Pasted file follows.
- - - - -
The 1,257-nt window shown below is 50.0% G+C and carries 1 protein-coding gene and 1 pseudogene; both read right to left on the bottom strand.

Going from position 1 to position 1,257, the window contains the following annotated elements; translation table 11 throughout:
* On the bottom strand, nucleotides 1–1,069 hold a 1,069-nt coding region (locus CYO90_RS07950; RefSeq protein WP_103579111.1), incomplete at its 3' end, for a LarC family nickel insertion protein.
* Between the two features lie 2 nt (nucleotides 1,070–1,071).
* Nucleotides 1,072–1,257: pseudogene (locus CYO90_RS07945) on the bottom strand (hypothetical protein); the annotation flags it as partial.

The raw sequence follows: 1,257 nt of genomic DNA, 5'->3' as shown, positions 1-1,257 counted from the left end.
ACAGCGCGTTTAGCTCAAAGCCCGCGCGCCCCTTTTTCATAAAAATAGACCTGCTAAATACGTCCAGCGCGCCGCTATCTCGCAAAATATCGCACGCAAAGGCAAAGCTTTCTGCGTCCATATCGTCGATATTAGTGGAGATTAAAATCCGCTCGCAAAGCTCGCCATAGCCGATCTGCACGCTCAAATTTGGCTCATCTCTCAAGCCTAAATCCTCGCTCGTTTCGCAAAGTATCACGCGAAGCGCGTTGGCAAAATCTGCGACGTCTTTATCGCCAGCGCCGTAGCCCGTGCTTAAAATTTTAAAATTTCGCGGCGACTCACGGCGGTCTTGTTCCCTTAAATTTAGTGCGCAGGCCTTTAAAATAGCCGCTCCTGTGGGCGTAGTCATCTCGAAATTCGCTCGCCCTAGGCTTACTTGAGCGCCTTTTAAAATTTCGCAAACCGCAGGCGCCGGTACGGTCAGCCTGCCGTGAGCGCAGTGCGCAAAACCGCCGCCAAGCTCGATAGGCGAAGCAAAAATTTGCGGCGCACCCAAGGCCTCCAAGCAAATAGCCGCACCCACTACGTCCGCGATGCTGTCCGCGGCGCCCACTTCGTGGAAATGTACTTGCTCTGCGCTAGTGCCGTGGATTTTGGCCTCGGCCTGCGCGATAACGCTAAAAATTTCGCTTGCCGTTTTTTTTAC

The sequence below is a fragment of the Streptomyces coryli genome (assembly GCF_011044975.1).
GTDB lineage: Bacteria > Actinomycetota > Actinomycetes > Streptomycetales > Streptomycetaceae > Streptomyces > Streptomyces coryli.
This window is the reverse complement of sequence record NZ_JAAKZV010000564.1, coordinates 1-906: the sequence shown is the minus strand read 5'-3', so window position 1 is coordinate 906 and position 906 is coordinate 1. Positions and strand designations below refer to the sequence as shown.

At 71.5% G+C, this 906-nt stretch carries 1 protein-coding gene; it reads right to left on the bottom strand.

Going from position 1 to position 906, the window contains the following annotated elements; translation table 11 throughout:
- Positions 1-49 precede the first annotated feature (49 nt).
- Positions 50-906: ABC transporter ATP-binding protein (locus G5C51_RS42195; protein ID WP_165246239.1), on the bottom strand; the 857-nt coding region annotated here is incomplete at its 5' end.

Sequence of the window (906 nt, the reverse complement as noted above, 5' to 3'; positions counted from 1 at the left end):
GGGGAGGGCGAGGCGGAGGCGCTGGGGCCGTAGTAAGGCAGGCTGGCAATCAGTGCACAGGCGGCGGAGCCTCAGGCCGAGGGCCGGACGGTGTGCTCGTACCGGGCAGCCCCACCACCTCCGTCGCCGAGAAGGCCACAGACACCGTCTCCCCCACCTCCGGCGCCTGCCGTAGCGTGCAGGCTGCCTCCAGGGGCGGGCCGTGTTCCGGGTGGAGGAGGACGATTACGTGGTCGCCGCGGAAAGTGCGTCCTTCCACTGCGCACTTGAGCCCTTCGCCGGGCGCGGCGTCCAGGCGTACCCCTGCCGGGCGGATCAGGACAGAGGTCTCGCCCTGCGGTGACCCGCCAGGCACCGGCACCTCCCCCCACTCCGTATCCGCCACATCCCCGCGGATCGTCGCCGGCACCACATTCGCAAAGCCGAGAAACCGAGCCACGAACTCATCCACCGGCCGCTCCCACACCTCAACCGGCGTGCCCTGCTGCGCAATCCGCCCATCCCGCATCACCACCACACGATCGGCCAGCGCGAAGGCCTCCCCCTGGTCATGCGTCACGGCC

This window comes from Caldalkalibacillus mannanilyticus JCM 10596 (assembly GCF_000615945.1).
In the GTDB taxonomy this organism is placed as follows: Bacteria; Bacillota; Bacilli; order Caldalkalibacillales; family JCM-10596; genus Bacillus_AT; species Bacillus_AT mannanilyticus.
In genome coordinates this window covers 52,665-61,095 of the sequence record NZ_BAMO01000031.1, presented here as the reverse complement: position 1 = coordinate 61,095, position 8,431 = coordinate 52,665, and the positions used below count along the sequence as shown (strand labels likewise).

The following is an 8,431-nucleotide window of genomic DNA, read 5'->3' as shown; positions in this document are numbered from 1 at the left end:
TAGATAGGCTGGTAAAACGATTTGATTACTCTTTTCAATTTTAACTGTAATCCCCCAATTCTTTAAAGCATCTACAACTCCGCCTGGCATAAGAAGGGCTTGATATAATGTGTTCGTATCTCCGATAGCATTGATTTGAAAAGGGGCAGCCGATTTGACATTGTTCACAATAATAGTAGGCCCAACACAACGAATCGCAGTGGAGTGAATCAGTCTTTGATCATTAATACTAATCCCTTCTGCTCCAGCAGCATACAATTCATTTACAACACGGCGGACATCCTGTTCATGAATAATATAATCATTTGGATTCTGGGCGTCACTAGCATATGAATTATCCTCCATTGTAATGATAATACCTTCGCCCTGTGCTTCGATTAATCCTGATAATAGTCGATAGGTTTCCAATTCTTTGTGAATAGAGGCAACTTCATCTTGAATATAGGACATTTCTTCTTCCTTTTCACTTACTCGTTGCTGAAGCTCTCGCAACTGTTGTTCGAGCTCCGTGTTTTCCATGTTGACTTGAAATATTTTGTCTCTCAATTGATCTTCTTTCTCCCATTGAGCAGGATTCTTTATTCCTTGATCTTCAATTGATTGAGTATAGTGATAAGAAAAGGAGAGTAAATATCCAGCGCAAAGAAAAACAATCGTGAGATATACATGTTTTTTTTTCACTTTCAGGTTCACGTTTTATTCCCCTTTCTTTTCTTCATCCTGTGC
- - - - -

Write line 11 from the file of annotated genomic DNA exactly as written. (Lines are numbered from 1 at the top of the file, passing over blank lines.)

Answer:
At 71.5% G+C, this 906-nt stretch carries 1 protein-coding gene; it reads right to left on the bottom strand.